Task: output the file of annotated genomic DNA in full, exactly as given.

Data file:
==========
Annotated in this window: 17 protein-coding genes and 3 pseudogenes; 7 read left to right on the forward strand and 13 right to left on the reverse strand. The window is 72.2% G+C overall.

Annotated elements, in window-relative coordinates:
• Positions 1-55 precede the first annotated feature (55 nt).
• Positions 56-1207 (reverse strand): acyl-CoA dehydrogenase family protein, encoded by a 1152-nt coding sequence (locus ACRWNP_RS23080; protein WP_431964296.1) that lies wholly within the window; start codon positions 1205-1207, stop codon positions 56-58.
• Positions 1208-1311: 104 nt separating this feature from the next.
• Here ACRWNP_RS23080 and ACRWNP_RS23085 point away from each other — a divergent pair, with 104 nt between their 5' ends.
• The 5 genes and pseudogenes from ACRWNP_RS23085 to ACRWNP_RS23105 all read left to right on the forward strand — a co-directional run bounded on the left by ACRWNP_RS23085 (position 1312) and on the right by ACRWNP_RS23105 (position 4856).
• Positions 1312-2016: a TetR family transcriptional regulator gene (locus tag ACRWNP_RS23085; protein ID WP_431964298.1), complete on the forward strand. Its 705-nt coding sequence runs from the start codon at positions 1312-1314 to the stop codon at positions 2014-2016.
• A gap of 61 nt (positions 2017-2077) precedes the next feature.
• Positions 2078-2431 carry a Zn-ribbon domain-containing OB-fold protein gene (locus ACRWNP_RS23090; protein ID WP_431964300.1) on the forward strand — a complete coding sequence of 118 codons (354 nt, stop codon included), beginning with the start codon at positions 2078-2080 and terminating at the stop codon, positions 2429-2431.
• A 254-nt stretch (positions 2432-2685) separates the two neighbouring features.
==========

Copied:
Annotated in this window: 17 protein-coding genes and 3 pseudogenes; 7 read left to right on the forward strand and 13 right to left on the reverse strand. The window is 72.2% G+C overall.

Annotated elements, in window-relative coordinates:
• Positions 1-55 precede the first annotated feature (55 nt).
• Positions 56-1207 (reverse strand): acyl-CoA dehydrogenase family protein, encoded by a 1152-nt coding sequence (locus ACRWNP_RS23080; protein WP_431964296.1) that lies wholly within the window; start codon positions 1205-1207, stop codon positions 56-58.
• Positions 1208-1311: 104 nt separating this feature from the next.
• Here ACRWNP_RS23080 and ACRWNP_RS23085 point away from each other — a divergent pair, with 104 nt between their 5' ends.
• The 5 genes and pseudogenes from ACRWNP_RS23085 to ACRWNP_RS23105 all read left to right on the forward strand — a co-directional run bounded on the left by ACRWNP_RS23085 (position 1312) and on the right by ACRWNP_RS23105 (position 4856).
• Positions 1312-2016: a TetR family transcriptional regulator gene (locus tag ACRWNP_RS23085; protein ID WP_431964298.1), complete on the forward strand. Its 705-nt coding sequence runs from the start codon at positions 1312-1314 to the stop codon at positions 2014-2016.
• A gap of 61 nt (positions 2017-2077) precedes the next feature.
• Positions 2078-2431 carry a Zn-ribbon domain-containing OB-fold protein gene (locus ACRWNP_RS23090; protein ID WP_431964300.1) on the forward strand — a complete coding sequence of 118 codons (354 nt, stop codon included), beginning with the start codon at positions 2078-2080 and terminating at the stop codon, positions 2429-2431.
• A 254-nt stretch (positions 2432-2685) separates the two neighbouring features.